Alta, Norway — Although modes of communication have changed considerably over the millennia, the use of simple illustration continues in pretty much the same form it has since around the dawn of human evolution. The application of ancient art as communication is vividly on view in the form of rock art in this Northern Norway area, designated a UNESCO World Heritage Site in 1985.
The rock art in this wide geographical region has been created through the chipping or carving of the rocks, and through painting on individual and blocks of rock. The Alta-area rock art makes up the largest known collection of rock carvings in northern Europe, and many of the existing pieces of rock art in the region date back to around 5000 B.C.E.
Alta’s rock art appears to shed light on the worldview of the hunter-gatherers of prehistoric times. The pictures they created function as both simple expression as well as a form of communication between the living and the spirit worlds. The various activities depicted — processions, rituals, dancing, hunting, fishing, boat travel — also serve as a record of prehistoric social life, expressing as well the relationship between the people and the harsh physical landscape they inhabited. The various extant panels include countless representations of elks, reindeer, fish, goose, duck, swan, other birds and more, all well preserved throughout time.
Maintenance of these precious artifacts remains a continual challenge due to the weathering process caused by vegetation, frost and other natural processes — as well as the threat of modern-day vandalism. And the designation of World Heritage Site shines a strong spotlight on the need for preservation. Methods for limiting and slowing the weathering process are continually being developed.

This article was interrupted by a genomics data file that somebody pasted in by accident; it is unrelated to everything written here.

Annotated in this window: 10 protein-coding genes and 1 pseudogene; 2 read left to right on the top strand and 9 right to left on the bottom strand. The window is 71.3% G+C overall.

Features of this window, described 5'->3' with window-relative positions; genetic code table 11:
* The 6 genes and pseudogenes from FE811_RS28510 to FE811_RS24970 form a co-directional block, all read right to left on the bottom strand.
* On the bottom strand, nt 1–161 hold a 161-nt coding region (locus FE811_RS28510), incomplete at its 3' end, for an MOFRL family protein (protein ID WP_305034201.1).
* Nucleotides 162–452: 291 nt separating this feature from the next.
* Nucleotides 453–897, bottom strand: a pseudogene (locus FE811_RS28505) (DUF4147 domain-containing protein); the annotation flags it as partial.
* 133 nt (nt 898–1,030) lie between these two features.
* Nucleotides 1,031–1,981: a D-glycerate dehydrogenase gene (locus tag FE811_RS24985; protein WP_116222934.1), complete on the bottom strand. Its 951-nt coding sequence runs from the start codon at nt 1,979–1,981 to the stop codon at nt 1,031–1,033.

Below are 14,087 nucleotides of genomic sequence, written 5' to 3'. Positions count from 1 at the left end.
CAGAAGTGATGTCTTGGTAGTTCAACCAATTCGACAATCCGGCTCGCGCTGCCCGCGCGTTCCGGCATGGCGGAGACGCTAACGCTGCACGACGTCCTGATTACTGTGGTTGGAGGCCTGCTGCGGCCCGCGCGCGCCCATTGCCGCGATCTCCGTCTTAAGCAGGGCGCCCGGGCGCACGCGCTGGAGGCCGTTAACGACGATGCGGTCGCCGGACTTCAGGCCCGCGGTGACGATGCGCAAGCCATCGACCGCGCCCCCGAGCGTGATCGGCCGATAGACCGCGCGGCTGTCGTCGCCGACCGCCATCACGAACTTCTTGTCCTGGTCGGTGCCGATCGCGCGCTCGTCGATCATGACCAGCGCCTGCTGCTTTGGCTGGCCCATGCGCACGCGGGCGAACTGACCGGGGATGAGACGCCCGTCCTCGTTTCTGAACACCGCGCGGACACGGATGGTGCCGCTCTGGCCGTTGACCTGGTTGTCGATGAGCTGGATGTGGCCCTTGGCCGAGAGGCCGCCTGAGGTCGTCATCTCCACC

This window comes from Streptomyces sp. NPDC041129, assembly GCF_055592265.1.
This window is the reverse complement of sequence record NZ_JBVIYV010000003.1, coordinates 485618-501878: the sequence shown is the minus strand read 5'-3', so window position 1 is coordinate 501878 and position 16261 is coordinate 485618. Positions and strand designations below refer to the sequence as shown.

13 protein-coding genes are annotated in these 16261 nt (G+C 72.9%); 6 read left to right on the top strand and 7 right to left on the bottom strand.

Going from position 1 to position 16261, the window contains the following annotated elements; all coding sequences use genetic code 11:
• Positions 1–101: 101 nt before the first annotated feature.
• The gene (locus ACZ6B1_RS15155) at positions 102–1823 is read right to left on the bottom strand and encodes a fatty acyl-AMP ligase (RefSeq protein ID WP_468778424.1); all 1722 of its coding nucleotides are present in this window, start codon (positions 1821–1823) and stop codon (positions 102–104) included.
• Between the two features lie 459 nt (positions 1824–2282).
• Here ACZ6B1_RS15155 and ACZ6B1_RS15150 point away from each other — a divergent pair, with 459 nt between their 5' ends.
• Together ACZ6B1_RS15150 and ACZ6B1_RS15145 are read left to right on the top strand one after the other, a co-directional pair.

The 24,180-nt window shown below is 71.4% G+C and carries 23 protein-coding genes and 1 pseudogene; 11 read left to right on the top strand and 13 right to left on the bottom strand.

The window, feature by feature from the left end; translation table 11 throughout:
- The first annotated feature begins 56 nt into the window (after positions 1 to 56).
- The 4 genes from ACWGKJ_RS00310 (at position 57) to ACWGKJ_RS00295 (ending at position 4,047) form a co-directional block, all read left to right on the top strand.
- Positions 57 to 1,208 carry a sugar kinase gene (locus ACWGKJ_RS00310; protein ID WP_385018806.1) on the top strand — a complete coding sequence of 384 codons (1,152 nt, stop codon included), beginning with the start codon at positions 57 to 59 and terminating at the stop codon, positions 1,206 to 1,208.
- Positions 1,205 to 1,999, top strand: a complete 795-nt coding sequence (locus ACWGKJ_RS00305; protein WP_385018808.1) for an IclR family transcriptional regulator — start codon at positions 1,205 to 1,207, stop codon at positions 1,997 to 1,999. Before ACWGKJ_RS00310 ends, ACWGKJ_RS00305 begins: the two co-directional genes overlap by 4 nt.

The mission and impact of the World Heritage Sites upon our shared humanity can best be summed up in UNESCO’s own description: “Heritage is our legacy from the past, what we live with today, and what we pass on to future generations. Our cultural and natural heritage are both irreplaceable sources of life and inspiration . . . What makes the concept of World Heritage exceptional is its universal application. World Heritage sites belong to all the peoples of the world, irrespective of the territory on which they are located.” (see http://whc.unesco.org/en/about/)
The rock art of Alta can now be viewed in an online digital archive maintained by the Alta Museum (www.alta.museum.no). The expansion of this archive is an ongoing project, and the intention is to also include texts, videos and other documents containing information about the rock art and its history.
Having the opportunity today to observe evidence of the creativity of the human spirit manifested so long ago, one is reminded of the words of Philosopher Daisaku Ikeda, who said: “Human feelings of hope, love, anger and fear are communicated to us through the artist’s work. The vibrations of the artist’s spirit set off similar vibrations within our hearts. This is the essential experience of art, and it is a shared feeling that links the creator and the viewer, transcending boundaries of time and space.”